Never mind the debate about how much Canada’s emergency response benefit is, or should be, or should have been. That debate is ultimately going to be irrelevant in no time at all. A more pressing reality is that too many CERB recipients may have lost sight of the fact that it’s a taxable benefit.

My guess is that in the rush to pay bills, make rent, stay afloat, a lot of folks receiving the CERB may be setting themselves up for tax assessments they can’t pay. If the re-opening of the economy is slower than expected or desired, and taxpayers are generating reduced income after benefits end, April 2021 could get messy.

If you’re receiving emergency response benefit money, set aside just a little bit in case you’re into a tax payable situation for the 2020 taxation year.

Do what you can to ensure you’re not setting yourself up for a tax bill you can’t pay.

For those that do find themselves in that situation, deal with it head on. Don’t avoid Canada Revenue Agency if they begin contacting you. When you ignore them, the message CRA gets is that you don’t care about taxes. Not a good message to send. I recommend communicating with CRA in writing, or by fax. Communicating in writing will allow you to think about what you want to say, how you want to say it, and revise what you’ve written. When you’re done that, then send your communication.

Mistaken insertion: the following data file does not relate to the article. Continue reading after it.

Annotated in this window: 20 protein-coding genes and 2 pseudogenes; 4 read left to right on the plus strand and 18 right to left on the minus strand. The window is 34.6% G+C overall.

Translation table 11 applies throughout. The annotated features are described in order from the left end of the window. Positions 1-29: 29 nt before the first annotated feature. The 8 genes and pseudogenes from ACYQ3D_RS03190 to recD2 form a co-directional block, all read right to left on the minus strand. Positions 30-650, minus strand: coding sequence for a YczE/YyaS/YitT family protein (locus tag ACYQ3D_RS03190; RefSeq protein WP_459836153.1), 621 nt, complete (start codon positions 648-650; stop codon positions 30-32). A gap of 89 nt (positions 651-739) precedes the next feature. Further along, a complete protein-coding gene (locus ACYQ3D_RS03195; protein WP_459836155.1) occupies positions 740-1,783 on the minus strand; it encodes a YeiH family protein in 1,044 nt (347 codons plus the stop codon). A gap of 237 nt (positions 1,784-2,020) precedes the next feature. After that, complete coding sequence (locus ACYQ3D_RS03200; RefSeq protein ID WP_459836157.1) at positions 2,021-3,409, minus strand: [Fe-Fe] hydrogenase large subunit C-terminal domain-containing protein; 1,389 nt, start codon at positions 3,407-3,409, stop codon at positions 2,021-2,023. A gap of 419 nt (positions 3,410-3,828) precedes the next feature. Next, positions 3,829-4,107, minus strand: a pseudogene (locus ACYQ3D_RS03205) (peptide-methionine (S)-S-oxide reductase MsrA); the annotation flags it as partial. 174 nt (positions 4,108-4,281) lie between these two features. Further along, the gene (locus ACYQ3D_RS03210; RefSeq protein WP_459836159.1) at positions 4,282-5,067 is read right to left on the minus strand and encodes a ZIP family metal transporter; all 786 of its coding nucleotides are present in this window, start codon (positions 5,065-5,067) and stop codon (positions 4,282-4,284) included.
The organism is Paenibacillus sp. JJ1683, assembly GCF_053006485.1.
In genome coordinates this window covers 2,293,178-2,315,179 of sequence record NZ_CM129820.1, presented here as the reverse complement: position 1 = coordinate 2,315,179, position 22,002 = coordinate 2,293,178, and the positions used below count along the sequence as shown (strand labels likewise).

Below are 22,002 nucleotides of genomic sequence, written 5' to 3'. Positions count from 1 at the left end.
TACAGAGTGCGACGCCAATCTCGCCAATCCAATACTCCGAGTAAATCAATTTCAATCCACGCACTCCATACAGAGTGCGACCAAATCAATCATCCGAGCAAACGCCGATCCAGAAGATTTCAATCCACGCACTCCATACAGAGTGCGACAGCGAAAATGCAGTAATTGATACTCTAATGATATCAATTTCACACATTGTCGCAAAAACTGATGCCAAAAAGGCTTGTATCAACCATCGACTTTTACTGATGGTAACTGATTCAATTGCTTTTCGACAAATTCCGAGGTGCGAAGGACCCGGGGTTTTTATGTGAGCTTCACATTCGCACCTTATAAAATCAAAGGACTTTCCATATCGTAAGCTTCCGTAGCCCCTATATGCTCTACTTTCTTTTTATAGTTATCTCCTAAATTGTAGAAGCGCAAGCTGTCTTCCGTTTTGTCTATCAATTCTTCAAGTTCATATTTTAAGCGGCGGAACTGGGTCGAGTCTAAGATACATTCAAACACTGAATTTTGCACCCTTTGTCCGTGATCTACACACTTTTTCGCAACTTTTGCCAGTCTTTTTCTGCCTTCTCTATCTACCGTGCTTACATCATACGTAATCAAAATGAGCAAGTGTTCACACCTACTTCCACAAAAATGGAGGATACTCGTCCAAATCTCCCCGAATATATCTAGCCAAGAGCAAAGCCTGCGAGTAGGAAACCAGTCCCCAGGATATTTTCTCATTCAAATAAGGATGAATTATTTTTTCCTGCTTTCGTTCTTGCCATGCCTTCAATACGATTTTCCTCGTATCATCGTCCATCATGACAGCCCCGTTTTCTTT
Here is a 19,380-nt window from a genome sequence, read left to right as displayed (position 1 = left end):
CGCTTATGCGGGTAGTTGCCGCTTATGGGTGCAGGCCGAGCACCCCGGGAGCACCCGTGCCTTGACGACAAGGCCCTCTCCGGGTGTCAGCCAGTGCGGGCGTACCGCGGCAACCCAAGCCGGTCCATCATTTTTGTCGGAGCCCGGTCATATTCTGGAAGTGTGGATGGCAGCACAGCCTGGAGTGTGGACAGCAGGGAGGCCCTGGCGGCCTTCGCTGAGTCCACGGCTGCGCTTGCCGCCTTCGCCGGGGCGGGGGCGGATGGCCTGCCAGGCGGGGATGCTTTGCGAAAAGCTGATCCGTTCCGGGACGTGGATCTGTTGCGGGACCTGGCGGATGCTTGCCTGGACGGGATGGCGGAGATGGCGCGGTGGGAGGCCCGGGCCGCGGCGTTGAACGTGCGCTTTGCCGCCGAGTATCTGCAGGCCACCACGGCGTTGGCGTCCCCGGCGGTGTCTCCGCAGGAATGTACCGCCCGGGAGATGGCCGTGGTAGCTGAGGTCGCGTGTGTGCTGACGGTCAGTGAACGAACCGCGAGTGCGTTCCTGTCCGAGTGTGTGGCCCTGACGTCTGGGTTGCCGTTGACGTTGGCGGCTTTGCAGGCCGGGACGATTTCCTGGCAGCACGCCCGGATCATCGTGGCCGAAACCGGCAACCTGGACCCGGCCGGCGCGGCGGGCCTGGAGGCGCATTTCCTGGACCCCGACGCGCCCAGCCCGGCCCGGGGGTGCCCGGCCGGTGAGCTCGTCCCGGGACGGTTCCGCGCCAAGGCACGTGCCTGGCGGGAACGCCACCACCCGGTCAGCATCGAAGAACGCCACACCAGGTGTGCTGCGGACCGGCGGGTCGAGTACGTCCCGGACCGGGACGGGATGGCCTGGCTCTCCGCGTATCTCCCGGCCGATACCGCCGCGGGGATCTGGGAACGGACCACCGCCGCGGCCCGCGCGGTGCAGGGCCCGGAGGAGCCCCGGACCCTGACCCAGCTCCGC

Sending a fax will allow you to confirm that they’ve received your communication (print a confirmation of receipt from the fax machine), and will help you avoid being subjected to a whole bunch of questions over the phone.

Let’s hope Canada Revenue Agency operates with a modicum of patience and understanding when it comes to folks who are struggling with reduced income due to the Coronavirus.